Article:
When hands-on makes the sale

“If you watch people—how they interact—they interact mostly with their digital devices,” Zellmer tells WSB’s Pete Combs. “To then get into a car and viscerally experience what can be done on a track is something people appreciate obviously. And we’re very happy about that.”

In this case, the experience involves driving on a closed track in a way you can’t drive on the highway. At the Atlanta Porsche Experience Center, that involves pushing both car and driver to the limits of their abilities. For 90-minutes, paying customers drive company cars on this road course. That may not seem like a long time, but Porsche bets it’s long enough to fall in love.

It’s also a learning experience. Drivers are instructed by Porsche experts who ride along, providing tips and cautions all along the way.

The course is set up in several parts.

“There’s a road course that’s designed to mimic a windy road in the North Georgia Mountains,” says Operations Manager Geoffrey Lowdermilk.

There’s a kick plate course where the road actually turns underneath the car, forcing it to slide. “That’s an effective way to learn how to control oversteer by turning into the slide,” he points out.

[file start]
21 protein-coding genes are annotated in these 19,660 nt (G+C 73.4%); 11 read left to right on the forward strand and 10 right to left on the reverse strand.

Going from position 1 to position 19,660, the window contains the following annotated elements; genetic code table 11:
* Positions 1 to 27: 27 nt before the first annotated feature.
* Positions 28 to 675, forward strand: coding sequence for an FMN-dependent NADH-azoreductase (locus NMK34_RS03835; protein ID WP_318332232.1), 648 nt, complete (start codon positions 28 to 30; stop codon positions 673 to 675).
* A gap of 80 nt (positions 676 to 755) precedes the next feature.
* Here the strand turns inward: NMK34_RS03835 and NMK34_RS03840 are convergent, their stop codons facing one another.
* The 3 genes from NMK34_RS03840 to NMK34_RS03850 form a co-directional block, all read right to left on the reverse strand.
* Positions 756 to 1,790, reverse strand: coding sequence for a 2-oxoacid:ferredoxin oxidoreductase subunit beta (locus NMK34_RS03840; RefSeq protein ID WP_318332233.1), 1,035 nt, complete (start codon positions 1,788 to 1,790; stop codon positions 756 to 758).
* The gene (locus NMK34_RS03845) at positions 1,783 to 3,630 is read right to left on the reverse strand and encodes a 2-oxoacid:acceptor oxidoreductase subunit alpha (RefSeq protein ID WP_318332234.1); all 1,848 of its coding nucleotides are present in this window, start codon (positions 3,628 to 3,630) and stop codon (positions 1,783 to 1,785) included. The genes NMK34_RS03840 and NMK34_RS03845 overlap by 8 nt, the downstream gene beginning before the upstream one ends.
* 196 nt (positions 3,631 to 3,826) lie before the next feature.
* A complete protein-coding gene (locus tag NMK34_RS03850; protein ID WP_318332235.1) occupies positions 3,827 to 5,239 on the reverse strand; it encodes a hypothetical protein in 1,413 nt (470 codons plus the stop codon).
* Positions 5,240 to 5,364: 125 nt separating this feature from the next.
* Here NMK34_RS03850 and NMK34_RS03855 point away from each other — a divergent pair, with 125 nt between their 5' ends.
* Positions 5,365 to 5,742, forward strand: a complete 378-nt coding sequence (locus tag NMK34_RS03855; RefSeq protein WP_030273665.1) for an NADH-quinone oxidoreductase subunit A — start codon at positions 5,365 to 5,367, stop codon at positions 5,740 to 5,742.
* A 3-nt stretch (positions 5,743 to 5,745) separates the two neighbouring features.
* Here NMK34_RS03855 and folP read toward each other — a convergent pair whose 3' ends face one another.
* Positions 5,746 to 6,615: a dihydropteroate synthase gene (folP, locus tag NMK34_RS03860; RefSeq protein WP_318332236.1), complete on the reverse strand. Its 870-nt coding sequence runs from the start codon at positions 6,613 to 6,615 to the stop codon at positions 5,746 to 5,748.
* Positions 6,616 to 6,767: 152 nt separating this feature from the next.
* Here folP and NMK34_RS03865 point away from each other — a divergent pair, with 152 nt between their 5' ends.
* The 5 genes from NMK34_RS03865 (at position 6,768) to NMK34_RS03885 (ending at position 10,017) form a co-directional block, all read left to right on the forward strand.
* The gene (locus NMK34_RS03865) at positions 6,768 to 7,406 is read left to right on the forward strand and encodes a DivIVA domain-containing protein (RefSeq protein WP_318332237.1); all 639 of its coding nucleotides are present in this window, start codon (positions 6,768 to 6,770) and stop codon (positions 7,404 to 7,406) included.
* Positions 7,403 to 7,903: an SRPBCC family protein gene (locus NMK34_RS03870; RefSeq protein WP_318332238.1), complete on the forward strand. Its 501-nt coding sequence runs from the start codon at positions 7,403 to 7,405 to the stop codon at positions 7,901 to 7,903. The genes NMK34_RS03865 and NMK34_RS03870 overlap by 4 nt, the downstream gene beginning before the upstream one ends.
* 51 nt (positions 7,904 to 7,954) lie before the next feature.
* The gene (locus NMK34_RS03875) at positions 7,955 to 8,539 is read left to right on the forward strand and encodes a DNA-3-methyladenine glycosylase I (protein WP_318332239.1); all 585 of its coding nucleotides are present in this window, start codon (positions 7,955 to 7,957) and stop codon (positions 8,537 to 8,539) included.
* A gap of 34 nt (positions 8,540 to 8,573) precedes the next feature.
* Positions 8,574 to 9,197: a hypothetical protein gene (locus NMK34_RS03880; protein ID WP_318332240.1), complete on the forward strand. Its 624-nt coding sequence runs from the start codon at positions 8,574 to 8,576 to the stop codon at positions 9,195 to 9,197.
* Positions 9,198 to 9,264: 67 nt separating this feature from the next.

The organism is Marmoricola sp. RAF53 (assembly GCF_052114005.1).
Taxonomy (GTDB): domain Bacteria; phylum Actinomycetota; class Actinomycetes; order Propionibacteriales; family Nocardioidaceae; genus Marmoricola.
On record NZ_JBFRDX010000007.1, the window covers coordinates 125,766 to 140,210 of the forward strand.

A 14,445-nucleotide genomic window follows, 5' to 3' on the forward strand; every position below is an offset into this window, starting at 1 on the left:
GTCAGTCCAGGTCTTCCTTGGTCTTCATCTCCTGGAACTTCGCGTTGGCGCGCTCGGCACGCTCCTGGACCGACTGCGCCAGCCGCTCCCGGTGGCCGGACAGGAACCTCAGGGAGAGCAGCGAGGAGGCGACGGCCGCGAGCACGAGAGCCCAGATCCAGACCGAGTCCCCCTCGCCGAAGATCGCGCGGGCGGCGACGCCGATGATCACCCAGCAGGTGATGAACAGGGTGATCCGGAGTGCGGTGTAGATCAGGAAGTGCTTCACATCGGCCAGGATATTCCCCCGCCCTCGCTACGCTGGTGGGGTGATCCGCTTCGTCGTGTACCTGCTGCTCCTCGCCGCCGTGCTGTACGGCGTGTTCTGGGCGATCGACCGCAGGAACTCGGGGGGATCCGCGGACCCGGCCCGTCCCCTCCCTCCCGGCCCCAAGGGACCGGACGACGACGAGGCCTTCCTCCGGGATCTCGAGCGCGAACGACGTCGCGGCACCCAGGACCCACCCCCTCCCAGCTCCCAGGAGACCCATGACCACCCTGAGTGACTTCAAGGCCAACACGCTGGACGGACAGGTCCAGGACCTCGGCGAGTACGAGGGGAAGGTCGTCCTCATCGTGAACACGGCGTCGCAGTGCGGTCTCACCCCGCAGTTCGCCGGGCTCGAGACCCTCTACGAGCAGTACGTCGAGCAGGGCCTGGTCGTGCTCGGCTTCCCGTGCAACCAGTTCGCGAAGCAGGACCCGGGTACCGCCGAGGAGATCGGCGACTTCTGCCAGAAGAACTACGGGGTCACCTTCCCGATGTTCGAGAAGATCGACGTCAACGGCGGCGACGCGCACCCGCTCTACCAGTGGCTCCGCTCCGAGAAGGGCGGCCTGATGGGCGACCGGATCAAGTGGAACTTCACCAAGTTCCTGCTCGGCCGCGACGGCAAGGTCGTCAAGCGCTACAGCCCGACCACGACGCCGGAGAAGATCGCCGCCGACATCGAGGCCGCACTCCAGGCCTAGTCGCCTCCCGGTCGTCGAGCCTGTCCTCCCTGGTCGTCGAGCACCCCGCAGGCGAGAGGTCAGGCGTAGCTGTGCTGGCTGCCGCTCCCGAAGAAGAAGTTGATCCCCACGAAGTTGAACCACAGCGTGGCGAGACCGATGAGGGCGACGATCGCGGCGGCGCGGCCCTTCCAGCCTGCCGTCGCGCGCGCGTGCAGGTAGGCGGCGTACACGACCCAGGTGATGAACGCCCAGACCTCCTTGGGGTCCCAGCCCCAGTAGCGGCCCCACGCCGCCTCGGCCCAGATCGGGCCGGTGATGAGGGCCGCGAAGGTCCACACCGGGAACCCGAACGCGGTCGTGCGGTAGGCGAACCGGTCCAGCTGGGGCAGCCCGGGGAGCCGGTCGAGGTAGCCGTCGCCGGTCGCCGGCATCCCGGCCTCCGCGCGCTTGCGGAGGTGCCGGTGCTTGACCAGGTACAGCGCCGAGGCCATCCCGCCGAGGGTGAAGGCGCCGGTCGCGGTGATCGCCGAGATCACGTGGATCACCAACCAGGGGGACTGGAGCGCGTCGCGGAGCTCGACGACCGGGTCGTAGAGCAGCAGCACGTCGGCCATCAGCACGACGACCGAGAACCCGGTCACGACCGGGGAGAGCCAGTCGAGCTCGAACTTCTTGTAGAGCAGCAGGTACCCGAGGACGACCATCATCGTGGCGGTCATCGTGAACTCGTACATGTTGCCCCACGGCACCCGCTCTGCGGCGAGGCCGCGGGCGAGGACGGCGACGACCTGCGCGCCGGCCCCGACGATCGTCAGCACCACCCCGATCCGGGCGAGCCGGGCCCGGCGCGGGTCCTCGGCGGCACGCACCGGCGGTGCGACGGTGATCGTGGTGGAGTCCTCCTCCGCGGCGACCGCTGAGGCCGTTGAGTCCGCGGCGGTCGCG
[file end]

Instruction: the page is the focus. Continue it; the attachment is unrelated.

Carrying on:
There’s also a multi-faceted off-road course built specifically for the Porsche Cayenne, an all-wheel drive SUV.

“You’d be surprised at what that vehicle can do right off the showroom floor,” Lowdermilk says with a smile.

Finally, there’s a “launch pad,” where drivers can feel the wind in their hair, accelerating from 0 to 60 mph in around 3.2 seconds.

How do customers react to a brand land like the Porsche Experience Center?

“I just wanted to experience it more than I would if I was driving it around the block at the Porsche dealership,” says Suwanee retiree Terry Jordan. As he’s speaking, a bright blue roadster speeds up to a circular pad of polished concrete. It’s a drift pad, where drivers fling their Porsches into a sliding 180 degree turn, tires screeching all the way. “You know, like that,” he says, motioning over his shoulder.

It’s hard to be objective about the Porsche Experience Center once you’ve driven the course, met the people who work there, dine in the elegant café and see the remarkable collection of fine sports cars parked all over the property.

And that’s quite the point.

Porsche says the Experience Centers are a boon to sales and to the company’s cache. The point, says Zellmer, is that people want this sort of hands-on experience. He believes “brand lands” will work in a number of industries worldwide.

Says one employee at the Porsche’s Atlanta facility, “It’s like Disneyland for adults who like to drive really fast.”

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